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How to build an emergency supply kit

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by Neal Goulet on Oct 31, 2016

Fifty-two percent of Americans don't have copies of crucial personal documents, according to the U.S. Centers for Disease Control and Prevention.

Forty-eight percent don't have emergency supplies; 44 percent don't have first aid kits.

Well, we're blowing the whistle on this lack of emergency preparedness. And then we're going to add the whistle to the emergency supply kit that we need to build.

Emergency situations often come with little or no warning, which is why your emergency supply kit should be ready at all times.

Ready.gov notes that you may need to survive on your own in an emergency; local officials and relief workers can't reach everyone immediately. Meanwhile, electricity, gas, water and other services could be cut off for days or even weeks.

Organizations such as the American Red Cross sell pre-assembled emergency kits, or you can assemble and customize your own.

For instance, if you have three or four flashlights or an extra set of pliers, you could place one of each in your new emergency kit. The U.S. Department of Homeland Security, through the website Ready.gov, recommends that a basic kit include these items:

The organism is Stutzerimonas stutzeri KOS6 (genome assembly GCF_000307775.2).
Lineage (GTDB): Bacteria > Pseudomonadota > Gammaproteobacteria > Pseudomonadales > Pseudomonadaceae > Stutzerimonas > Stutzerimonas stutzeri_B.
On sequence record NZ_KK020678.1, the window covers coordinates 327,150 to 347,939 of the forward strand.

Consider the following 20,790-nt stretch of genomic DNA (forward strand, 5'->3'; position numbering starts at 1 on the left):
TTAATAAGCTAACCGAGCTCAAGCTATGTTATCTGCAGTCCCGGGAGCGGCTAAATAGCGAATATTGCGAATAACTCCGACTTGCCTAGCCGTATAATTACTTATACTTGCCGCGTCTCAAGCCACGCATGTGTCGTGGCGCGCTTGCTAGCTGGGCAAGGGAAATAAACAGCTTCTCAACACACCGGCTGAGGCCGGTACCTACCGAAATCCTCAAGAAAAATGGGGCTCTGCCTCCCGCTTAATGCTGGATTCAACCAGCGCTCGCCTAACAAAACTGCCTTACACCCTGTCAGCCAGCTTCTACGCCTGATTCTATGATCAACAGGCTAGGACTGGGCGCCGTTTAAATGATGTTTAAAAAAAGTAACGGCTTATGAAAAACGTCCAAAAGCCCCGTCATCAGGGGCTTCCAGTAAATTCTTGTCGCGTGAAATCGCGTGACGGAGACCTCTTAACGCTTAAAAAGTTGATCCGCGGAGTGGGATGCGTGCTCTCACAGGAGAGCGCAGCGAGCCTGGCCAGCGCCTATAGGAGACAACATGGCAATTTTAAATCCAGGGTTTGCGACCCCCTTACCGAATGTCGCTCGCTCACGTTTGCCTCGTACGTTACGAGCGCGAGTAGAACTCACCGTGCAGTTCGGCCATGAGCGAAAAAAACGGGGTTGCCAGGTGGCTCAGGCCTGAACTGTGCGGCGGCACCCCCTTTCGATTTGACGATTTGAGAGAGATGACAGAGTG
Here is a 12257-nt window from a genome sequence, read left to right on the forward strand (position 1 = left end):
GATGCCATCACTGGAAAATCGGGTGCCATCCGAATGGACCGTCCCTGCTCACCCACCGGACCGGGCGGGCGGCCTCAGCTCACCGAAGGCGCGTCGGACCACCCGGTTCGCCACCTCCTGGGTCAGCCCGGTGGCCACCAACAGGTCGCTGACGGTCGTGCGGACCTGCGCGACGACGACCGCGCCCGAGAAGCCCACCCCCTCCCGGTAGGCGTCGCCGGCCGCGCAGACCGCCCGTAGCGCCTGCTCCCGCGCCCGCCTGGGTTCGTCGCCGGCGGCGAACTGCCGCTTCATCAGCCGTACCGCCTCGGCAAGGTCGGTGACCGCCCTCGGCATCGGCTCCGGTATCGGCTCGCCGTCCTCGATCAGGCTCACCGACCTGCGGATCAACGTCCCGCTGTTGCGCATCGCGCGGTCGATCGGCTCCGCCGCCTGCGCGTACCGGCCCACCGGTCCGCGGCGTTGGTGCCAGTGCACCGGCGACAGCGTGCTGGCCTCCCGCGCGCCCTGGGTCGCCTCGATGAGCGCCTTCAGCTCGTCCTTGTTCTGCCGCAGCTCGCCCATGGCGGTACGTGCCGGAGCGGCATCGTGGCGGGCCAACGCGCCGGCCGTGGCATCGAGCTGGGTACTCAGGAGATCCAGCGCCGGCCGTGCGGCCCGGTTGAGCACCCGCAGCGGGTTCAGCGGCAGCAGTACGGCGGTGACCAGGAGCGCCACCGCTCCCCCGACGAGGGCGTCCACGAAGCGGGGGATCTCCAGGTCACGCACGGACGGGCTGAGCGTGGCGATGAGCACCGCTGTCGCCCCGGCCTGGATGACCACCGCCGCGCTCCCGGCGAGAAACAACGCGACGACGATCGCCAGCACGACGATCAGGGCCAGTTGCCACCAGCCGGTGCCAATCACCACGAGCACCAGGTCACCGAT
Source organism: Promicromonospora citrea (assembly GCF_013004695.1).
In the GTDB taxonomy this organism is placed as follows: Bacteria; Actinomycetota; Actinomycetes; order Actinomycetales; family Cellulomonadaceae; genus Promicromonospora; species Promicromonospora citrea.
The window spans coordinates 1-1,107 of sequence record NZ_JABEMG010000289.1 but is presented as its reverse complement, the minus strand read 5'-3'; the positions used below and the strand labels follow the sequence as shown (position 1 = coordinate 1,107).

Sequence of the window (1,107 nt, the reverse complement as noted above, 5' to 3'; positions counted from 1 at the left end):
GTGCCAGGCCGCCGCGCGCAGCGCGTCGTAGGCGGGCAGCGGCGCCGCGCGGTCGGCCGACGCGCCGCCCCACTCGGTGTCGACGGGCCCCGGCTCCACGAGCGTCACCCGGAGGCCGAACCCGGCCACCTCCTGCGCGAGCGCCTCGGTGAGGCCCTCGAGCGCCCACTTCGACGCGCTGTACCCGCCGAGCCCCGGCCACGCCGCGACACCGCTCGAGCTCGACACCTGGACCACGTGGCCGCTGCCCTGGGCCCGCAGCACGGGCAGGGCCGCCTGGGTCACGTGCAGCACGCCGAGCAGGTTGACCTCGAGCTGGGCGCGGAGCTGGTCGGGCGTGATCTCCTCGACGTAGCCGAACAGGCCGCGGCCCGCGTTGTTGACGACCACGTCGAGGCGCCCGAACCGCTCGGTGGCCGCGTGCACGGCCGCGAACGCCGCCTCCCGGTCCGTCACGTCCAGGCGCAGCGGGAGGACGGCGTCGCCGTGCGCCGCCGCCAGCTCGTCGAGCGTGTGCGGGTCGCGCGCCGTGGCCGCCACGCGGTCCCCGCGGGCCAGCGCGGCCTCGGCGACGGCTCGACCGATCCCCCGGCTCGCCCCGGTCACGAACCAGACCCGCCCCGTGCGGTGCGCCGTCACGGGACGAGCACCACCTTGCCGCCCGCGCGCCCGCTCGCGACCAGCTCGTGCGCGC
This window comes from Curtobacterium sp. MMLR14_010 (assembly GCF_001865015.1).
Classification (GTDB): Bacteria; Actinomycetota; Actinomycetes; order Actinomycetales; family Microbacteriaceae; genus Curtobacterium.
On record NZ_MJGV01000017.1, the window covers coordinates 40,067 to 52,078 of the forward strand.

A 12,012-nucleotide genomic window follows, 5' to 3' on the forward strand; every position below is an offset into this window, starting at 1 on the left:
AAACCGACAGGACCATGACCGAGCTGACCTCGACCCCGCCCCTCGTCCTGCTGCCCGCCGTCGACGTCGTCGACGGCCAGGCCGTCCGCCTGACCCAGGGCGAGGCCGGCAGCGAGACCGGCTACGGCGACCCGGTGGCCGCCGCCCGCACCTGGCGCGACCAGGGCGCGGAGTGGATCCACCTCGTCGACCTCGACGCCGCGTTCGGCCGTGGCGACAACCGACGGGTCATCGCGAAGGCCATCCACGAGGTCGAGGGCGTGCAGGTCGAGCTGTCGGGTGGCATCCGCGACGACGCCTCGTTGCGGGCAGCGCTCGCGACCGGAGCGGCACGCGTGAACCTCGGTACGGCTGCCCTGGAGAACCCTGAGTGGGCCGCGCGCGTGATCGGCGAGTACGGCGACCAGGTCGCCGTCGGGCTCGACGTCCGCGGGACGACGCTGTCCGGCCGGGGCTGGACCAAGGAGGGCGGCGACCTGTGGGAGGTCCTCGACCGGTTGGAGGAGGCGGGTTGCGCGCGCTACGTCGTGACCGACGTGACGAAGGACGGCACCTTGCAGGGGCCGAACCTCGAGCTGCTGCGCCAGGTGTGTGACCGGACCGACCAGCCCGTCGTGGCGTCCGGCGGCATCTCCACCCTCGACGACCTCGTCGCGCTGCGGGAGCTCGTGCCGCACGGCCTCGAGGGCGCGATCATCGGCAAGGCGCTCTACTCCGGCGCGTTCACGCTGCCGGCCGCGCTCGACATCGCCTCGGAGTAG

• Water, one gallon of water per person per day for at least three days, for drinking and sanitation
  • Food, at least a three-day supply of non-perishable food
  • Battery-powered or hand crank radio and a National Oceanic and Atmospheric Administration Weather Radio with tone alert and extra batteries for both
  • Flashlight and extra batteries
  • First aid kit
  • Whistle to signal for help
  • Dust mask to help filter contaminated air and plastic sheeting and duct tape to shelter-in-place
  • Moist towelettes, garbage bags and plastic ties for personal sanitation
  • Wrench or pliers to turn off utilities
  • Manual can opener for food
  • Local maps
  • Cell phone with chargers, inverter or solar charger

The American Red Cross suggests these items to help meet additional needs:

  • Medical supplies (hearing aids with extra batteries, glasses, contact lenses, syringes, etc)
  • Baby supplies (bottles, formula, baby food, diapers)
  • Games and activities for children
  • Pet supplies (collar, leash, ID, food, carrier, bowl)
  • Two-way radios
  • Extra set of car keys and house keys

The Red Cross recommends these additional supplies based on the types of disasters common to your area:

  • N95 or surgical masks
  • Matches
  • Rain gear
  • Towels
  • Work gloves
  • Tools/supplies for securing your home
  • Extra clothing, hat and sturdy shoes
  • Plastic sheeting
  • Duct tape
  • Scissors
  • Household liquid bleach
  • Blankets or sleeping bags

It's a good idea to keep these items in a small number of containers, preferably ones that are weather resistant and have handles for ease of carrying. Make sure that family members know where the kit is kept.

There is no perfect emergency plan or emergency kit, but being as prepared as you can be makes perfect sense.

 

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